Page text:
How do mother cats teach kittens not to bite?
It’s an important lesson, but not always an easy one to teach. Kittens naturally have little self control. Cats of any age can struggle to separate play from hunting when they are very excited. This can cause injuries, because the cat slips from play mode into hunting mode.
Kittens must learn some level of self control, and what’s appropriate during play. Playful nips are an accepted part of cat behavior, but hard bites are not. Kittens learn where the line is through trial and error, and correction from their mother.
This is another way cats use vocal corrections. When a kitten bites, the mother may meow loudly. This can startle the kitten into stopping the behavior. It shows that the mother is either in pain or angry, depending on the tone of the meow.
If you are attempting to teach a toddler not to bite, you may cry out when they do. This startles them, but it also lets you know the behavior caused you pain. Toddlers don’t have a well developed sense of empathy, but they have enough that hurting their parent is unpleasant. This can make them not want to do it in the future.
Cats will sometimes bite their kittens. Back to our toddler example, you have probably had at least one well meaning family member say to “bite them back” to teach them not to bite. Most human parents find this too extreme, or even borderline abusive.
However, in the cat kingdom, it’s a part of a mother cat’s arsenal. She may bite the kitten because it bites her too hard. She may also bite if no other correction methods are working. The kitten will certainly get the message then.
Why do mother cats hit their kittens?
It may seem cruel when you see a mother hit her kittens, but there’s usually a good reason for it. The reasons why they hit their kittens varies based on how old the kittens are.
Very Young Kittens
If your mother cat is hitting very young kittens, she may be showing maternal aggression. Typically, cats are good mothers. However, problems can happen. Mothers can abandon or harm their young due to hormonal imbalances or extreme stress.
If your cat isn’t caring for her kittens, there’s an issue that needs to be addressed. Signs of maternal distress or aggression include not feeding the kittens and not grooming them. She may also allow them to wander away and not retrieve them, or leave them alone for long periods.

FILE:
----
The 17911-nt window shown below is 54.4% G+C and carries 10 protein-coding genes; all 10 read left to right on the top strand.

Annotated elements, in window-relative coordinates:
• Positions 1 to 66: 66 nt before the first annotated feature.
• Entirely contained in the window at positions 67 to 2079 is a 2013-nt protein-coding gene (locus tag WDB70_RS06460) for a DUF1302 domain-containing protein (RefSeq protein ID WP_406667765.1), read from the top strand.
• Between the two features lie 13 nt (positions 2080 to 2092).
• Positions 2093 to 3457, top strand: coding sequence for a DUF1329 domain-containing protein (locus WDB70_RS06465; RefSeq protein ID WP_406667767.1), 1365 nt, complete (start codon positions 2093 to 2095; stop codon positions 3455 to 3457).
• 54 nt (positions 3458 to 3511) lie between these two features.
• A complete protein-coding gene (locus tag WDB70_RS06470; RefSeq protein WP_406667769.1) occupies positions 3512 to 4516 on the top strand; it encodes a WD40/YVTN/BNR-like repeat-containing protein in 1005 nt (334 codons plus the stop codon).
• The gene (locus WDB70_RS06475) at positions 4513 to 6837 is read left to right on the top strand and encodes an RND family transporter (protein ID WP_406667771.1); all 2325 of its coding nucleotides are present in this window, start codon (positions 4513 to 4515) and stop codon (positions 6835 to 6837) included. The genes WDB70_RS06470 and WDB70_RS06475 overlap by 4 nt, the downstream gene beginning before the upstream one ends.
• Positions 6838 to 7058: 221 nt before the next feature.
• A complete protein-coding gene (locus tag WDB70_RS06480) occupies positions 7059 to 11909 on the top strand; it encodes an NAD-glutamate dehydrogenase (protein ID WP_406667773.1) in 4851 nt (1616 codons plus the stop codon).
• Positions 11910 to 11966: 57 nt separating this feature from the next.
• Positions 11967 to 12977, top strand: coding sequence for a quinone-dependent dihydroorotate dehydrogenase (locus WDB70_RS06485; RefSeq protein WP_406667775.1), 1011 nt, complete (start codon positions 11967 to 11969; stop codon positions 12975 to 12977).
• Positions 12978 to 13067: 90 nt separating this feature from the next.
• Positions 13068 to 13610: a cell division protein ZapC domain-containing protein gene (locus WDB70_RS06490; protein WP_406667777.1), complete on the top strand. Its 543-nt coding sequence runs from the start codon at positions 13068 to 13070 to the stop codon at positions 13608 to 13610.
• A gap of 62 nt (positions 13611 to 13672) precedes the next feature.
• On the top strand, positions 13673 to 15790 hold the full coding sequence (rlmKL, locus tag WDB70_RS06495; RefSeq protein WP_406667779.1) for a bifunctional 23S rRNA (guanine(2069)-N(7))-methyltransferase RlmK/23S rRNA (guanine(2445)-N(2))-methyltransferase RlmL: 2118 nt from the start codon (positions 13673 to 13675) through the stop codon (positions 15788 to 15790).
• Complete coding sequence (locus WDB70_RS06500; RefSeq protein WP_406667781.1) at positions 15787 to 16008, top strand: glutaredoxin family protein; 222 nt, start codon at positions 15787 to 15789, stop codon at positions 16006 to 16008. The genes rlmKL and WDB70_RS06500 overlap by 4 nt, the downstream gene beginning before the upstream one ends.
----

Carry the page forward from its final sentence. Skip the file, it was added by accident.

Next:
She may need her own space to relax. The area may be too busy or stressful. She may be experiencing a hormonal imbalance that isn’t triggering her natural maternal instincts.
It’s also possible that she is simply disciplining her kittens. When in doubt, look at the way she interacts with her kittens. Is she feeding them regularly? Does she play with them? Does she spend most of her time with them? If the answer to these questions is yes, it’s safe to assume she’s teaching them. The exception to this rule is if she seems excessively aggressive. Is she bopping them on the head with her claws retracted, or is she hitting them hard enough to knock them over?
3 Weeks to 3 Months
This is the time when most discipline and training will occur. You should expect your cat to discipline your kittens. This will typically include hitting, walking away, hissing, and the occasional bite.
Weaning begins at 3-4 weeks of age. Kittens can be very insistent about being fed, so the mother will sometimes hit or hiss at them when they won’t take the hint. She will continue to feed them some, and gradually lessen their milk intake.
During this time, she will also begin bringing the kittens to the food bowl to teach them to eat.
In addition to teaching the kittens how to interact with others through discipline, she must train her kittens to hunt and defend themselves. She does this by playing with them. At times, this turns to sparring. Sparring can involve her hitting or getting a bit rough so the kittens can learn to defend themselves from attacks.
3 Months or Older
Once the kittens are weaned, at 10-12 weeks, the mother will likely push them out of the nest. She may hit or act aggressively as a way of saying, “I raised you, now go make a life for yourself”.
It’s very similar to a parent telling their child of 18 or older that it’s time to get a job and move out on their own.